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While listening to a recent podcast of the Dinner Party Download, an excellent show which bills itself as "public radio's Arts & Leisure section," we caught an interesting segment about milk and coffee. In it, one of the show's hosts interviews Colleen King, an LA-based barista, about milk as it relates to espresso drinks. Their in depth convo about dairy trends in 3rd wave coffee shops is good stuff, totally worth a listen: http://www.dinnerpartydownload.org/almond-milk/. In case you're at work, or don't feel like listening to it, or just don't like podcasts (what? why? but they're so good!), we'll do a quick summary: Colleen posits that for well balanced espresso drinks, the fattier the milk, the better. In fact, her shop Sqirl uses special "barista milk," which contains a whopping 12% fat content. That's some intense stuff! They also make their own almond milk from scratch - a very cool DIY detail, right?

Side note: here is a great little tutorial about making your own nut milk from some food bloggers we dig, Hot Knives, who also happen to be from Los Angeles: [vimeo http://vimeo.com/64658415]

No doubt, milk is a really important part of an espresso drink experience - most drinks have a pretty high milk-to-coffee ratio, so it's certainly not the time to skimp. HubBub uses milk from Trickling Springs Creamery, located in Chambersburg, PA, about 150 miles west of Philadelphia. Their operation, which opened in 2001, buys milk from family farms who treat their cows and the land they graze on with respect. Trickling Springs also uses a special low-temperature kind of pasteurization which allows some of the naturally occurring enzymes and proteins to live (most commercial pasteurization kills all of this good stuff off). This results in healthier, better tasting milk, which we think makes just about the best latte we've ever tasted. We use their Farm Friend imprint in all of our espresso drinks, as well as the milk and half and half that we offer for drip coffee. Also, check it out: Little Baby's Ice Cream. which we use for our new affogatos, is also made with milk and cream from Trickling Springs!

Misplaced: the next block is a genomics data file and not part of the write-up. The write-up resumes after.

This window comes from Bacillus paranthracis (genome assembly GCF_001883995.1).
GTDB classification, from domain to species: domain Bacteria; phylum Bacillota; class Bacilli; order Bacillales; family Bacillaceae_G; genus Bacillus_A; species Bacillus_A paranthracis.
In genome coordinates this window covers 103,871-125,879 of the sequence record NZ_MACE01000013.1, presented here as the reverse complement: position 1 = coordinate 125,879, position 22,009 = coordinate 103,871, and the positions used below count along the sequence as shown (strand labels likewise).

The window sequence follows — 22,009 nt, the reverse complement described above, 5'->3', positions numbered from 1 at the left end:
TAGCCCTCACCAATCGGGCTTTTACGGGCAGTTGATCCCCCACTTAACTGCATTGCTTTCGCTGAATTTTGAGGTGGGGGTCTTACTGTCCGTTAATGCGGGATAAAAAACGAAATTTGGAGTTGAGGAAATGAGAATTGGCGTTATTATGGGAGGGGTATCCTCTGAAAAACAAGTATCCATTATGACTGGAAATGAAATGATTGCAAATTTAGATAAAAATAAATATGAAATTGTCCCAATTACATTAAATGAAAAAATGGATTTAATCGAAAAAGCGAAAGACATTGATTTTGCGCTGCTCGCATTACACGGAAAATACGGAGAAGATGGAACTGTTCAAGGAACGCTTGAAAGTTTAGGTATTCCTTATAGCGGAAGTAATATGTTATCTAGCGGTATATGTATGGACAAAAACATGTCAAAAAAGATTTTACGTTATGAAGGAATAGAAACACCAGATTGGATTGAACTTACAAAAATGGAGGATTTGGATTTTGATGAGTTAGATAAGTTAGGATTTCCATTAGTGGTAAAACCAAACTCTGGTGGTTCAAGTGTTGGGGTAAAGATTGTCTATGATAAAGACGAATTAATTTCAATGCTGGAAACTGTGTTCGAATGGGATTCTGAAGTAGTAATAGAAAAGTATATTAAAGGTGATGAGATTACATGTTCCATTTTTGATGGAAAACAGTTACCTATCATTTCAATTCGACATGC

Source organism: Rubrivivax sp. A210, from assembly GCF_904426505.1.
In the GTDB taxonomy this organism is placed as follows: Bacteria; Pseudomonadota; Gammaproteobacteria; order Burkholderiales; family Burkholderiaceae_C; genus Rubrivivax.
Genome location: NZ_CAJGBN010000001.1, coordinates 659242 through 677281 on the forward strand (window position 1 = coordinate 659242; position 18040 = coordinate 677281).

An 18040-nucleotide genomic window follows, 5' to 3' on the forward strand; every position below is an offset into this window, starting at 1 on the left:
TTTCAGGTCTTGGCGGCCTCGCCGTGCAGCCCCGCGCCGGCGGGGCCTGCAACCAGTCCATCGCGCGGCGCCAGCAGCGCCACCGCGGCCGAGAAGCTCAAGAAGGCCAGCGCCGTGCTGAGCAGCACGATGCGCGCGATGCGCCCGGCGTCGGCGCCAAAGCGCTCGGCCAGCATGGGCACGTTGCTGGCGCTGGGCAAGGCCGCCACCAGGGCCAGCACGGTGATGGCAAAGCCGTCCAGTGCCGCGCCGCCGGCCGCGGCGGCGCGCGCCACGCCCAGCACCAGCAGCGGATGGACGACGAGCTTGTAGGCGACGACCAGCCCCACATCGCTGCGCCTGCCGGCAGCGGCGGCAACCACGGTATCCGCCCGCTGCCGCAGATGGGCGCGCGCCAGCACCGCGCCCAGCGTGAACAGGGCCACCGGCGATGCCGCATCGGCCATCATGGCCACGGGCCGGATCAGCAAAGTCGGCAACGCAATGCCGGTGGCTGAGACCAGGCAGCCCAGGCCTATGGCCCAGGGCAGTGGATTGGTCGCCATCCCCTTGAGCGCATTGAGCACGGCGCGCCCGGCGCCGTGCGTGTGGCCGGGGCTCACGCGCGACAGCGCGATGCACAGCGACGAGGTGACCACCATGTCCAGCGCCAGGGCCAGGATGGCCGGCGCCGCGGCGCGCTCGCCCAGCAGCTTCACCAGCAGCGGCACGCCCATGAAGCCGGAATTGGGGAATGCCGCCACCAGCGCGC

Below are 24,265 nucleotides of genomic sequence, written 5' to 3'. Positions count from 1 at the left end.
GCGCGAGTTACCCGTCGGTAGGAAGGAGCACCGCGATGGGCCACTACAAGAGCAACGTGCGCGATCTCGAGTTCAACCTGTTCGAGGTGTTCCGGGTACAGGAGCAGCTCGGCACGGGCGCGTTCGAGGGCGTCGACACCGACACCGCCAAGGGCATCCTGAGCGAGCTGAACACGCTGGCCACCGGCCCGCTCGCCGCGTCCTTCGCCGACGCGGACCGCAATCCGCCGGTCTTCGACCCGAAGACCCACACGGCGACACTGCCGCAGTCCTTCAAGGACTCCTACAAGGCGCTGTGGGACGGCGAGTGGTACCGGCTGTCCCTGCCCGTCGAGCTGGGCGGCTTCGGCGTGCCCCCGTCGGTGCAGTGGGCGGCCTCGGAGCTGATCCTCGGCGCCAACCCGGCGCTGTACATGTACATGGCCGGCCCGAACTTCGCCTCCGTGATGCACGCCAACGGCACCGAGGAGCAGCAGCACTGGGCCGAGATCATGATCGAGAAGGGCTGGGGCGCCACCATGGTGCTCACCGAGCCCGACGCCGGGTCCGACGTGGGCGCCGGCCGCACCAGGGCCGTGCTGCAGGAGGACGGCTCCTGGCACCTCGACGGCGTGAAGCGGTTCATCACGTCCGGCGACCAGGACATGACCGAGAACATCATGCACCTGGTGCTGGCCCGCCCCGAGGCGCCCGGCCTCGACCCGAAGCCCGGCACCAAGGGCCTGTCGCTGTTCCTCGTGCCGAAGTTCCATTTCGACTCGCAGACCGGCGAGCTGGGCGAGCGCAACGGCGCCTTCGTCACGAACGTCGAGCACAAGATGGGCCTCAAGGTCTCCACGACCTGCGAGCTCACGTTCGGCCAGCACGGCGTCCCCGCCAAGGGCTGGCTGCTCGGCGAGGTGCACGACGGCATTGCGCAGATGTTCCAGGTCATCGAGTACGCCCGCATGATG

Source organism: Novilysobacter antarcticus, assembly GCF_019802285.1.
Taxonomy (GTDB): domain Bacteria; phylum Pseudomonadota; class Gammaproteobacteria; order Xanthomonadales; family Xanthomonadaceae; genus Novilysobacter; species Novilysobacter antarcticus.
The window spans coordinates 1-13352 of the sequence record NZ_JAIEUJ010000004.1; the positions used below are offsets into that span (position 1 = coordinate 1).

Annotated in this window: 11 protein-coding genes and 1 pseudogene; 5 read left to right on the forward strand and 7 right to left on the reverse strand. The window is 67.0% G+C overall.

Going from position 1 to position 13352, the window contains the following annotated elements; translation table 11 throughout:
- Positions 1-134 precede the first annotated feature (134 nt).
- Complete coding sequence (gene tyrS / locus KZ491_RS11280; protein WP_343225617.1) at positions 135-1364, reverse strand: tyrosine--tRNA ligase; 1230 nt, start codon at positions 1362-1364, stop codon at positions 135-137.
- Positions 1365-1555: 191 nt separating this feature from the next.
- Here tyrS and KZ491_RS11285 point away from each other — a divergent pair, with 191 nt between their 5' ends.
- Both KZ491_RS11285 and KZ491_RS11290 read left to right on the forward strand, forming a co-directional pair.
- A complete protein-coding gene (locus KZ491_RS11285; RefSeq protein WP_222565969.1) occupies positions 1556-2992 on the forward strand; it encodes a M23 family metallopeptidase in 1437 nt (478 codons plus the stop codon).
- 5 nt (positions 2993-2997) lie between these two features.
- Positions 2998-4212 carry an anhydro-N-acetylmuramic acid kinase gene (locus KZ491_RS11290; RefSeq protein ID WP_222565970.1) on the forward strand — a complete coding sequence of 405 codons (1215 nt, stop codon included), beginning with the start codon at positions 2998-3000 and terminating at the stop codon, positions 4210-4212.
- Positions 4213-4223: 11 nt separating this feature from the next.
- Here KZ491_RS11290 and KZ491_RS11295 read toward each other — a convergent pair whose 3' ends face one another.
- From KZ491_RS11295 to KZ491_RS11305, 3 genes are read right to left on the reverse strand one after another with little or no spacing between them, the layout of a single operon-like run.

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"Farm Friend" isn't just a cute, alliterative name - TS really does care about their farmers. Their website features an entire page dedicated to the farms where their milk comes from, as well as interviews with the farmers themselves. All in all, Trickling Springs is a company with integrity, whose values and mission we support. So much commercial dairy is procured from animals living in sketchy (at best) conditions, and we are so glad to have such a great alternative available to us.

Cover photo by

Andrew Magill

, used under a Creative Commons license

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